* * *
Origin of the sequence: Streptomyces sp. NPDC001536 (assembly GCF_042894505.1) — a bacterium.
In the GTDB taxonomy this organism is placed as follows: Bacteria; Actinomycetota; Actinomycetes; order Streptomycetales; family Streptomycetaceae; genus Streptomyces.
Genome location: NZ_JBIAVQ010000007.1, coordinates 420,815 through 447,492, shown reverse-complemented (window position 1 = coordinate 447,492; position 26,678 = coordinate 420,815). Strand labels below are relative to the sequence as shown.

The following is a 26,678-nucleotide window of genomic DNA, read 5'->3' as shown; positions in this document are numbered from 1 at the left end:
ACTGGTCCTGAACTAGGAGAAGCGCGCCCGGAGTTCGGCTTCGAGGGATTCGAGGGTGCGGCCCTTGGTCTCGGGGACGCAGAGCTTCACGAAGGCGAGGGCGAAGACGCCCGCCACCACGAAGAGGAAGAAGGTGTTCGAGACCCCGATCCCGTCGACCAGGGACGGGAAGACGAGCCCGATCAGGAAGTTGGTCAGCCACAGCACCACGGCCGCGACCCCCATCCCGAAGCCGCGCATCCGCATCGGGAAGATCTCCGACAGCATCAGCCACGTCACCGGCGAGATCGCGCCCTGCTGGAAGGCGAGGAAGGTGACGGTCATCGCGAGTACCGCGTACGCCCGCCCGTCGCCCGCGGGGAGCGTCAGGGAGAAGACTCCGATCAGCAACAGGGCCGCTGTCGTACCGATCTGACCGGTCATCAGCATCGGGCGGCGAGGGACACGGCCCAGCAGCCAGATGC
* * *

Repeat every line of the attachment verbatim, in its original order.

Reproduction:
Origin of the sequence: Streptomyces sp. NPDC001536 (assembly GCF_042894505.1) — a bacterium.
In the GTDB taxonomy this organism is placed as follows: Bacteria; Actinomycetota; Actinomycetes; order Streptomycetales; family Streptomycetaceae; genus Streptomyces.
Genome location: NZ_JBIAVQ010000007.1, coordinates 420,815 through 447,492, shown reverse-complemented (window position 1 = coordinate 447,492; position 26,678 = coordinate 420,815). Strand labels below are relative to the sequence as shown.

The following is a 26,678-nucleotide window of genomic DNA, read 5'->3' as shown; positions in this document are numbered from 1 at the left end:
ACTGGTCCTGAACTAGGAGAAGCGCGCCCGGAGTTCGGCTTCGAGGGATTCGAGGGTGCGGCCCTTGGTCTCGGGGACGCAGAGCTTCACGAAGGCGAGGGCGAAGACGCCCGCCACCACGAAGAGGAAGAAGGTGTTCGAGACCCCGATCCCGTCGACCAGGGACGGGAAGACGAGCCCGATCAGGAAGTTGGTCAGCCACAGCACCACGGCCGCGACCCCCATCCCGAAGCCGCGCATCCGCATCGGGAAGATCTCCGACAGCATCAGCCACGTCACCGGCGAGATCGCGCCCTGCTGGAAGGCGAGGAAGGTGACGGTCATCGCGAGTACCGCGTACGCCCGCCCGTCGCCCGCGGGGAGCGTCAGGGAGAAGACTCCGATCAGCAACAGGGCCGCTGTCGTACCGATCTGACCGGTCATCAGCATCGGGCGGCGAGGGACACGGCCCAGCAGCCAGATGC